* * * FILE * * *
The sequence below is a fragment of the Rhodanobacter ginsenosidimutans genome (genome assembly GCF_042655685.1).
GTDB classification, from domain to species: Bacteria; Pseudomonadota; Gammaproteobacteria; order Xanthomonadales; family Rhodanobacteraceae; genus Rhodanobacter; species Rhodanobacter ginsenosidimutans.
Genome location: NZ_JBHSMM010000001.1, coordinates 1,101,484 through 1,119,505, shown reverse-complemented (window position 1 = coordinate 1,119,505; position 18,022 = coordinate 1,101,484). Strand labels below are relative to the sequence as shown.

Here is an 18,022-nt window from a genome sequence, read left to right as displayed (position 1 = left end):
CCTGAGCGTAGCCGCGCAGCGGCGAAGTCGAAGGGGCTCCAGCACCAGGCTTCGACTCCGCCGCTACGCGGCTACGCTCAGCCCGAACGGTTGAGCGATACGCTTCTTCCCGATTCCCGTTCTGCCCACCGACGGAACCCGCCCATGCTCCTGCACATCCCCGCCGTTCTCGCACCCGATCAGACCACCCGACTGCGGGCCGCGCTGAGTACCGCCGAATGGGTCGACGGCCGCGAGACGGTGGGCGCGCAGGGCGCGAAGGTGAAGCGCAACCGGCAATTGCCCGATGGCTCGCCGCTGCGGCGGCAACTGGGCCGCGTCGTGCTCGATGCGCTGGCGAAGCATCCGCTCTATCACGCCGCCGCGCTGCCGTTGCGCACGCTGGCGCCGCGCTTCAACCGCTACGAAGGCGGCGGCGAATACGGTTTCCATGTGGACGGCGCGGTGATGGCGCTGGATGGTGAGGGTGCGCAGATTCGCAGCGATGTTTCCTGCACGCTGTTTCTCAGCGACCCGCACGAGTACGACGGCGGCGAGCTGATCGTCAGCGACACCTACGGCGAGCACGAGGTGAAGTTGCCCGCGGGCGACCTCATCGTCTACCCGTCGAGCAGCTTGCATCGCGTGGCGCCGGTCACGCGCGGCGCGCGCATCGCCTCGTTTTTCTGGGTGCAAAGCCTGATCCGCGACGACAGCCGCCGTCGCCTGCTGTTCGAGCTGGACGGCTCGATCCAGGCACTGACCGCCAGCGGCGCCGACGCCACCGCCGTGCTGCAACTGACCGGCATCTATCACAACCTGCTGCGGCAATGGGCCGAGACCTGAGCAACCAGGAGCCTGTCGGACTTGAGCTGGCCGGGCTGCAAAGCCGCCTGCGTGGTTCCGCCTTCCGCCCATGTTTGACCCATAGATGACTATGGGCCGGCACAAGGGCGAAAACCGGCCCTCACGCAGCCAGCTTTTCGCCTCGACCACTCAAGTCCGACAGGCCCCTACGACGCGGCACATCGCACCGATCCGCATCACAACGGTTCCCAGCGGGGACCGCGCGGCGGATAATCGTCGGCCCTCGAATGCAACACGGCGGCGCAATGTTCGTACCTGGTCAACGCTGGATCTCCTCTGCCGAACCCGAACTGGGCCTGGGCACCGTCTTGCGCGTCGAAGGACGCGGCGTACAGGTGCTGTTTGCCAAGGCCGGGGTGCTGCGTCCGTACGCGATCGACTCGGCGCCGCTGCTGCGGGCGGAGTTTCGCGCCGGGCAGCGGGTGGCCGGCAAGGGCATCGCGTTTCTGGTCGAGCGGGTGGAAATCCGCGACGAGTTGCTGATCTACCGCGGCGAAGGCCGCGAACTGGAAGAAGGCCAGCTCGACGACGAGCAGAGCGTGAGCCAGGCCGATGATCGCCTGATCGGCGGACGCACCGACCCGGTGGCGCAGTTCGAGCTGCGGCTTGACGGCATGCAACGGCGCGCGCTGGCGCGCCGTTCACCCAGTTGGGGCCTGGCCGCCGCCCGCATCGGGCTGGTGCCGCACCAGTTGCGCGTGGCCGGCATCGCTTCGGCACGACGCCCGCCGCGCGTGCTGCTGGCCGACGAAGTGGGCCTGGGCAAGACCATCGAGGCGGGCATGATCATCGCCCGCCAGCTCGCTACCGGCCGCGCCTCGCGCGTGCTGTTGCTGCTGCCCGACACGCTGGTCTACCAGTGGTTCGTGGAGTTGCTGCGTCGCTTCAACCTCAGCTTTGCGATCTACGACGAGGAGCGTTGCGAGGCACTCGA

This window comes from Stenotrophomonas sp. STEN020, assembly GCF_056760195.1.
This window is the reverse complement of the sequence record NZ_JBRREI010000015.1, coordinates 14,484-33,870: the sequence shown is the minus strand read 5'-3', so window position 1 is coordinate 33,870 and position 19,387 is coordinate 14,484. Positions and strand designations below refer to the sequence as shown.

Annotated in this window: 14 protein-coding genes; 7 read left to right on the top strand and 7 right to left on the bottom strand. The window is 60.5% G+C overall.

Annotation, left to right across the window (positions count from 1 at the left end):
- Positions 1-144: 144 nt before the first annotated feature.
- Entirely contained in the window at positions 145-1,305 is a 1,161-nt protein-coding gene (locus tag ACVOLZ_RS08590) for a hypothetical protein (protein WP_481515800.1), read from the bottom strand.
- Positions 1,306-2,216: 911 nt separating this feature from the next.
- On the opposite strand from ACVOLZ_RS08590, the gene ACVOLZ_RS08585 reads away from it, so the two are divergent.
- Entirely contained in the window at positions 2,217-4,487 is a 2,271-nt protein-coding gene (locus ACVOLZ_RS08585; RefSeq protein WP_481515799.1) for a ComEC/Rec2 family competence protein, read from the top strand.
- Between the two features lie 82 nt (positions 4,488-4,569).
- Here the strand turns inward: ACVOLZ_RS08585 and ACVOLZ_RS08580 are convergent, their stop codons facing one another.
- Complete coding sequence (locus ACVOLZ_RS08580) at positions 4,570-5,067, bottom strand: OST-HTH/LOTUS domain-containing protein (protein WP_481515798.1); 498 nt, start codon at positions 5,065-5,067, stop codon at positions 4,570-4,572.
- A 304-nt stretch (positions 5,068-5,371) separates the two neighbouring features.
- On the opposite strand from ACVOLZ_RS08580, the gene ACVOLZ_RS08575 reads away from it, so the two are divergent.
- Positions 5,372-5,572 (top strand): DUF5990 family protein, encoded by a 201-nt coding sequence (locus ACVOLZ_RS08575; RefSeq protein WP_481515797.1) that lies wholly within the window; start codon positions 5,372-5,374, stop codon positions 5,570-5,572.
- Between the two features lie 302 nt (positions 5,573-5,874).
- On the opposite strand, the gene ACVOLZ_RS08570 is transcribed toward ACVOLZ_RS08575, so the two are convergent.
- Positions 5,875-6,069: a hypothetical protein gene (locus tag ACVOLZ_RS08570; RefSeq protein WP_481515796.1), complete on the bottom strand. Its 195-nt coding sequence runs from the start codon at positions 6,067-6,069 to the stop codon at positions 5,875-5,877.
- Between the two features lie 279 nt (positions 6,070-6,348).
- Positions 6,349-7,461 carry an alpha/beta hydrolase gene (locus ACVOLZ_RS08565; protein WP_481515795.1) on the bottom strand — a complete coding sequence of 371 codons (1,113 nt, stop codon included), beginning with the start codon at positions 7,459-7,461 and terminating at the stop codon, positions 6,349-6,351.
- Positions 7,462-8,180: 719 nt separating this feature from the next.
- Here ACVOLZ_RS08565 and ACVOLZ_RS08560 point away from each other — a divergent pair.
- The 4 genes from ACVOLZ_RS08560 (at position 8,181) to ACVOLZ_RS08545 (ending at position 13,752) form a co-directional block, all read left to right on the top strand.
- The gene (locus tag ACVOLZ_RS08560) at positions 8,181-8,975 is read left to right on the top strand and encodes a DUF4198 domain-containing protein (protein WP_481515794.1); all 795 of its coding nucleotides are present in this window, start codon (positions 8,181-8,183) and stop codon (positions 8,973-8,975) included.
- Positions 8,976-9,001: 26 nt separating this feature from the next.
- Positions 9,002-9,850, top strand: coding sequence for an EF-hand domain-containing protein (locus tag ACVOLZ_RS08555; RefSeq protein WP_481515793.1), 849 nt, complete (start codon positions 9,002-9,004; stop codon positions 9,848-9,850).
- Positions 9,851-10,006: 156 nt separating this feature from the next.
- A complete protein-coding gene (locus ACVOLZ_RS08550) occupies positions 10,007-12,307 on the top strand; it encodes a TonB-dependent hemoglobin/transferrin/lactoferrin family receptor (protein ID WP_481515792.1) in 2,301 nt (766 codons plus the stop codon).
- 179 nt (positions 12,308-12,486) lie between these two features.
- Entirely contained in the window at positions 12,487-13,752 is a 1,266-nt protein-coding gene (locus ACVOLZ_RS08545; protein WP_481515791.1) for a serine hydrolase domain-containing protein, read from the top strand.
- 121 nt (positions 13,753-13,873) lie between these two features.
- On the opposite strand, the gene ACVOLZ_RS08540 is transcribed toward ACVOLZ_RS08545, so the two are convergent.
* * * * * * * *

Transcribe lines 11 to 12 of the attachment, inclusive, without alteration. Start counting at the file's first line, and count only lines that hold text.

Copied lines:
- Entirely contained in the window at positions 145-1,305 is a 1,161-nt protein-coding gene (locus tag ACVOLZ_RS08590) for a hypothetical protein (protein WP_481515800.1), read from the bottom strand.
- Positions 1,306-2,216: 911 nt separating this feature from the next.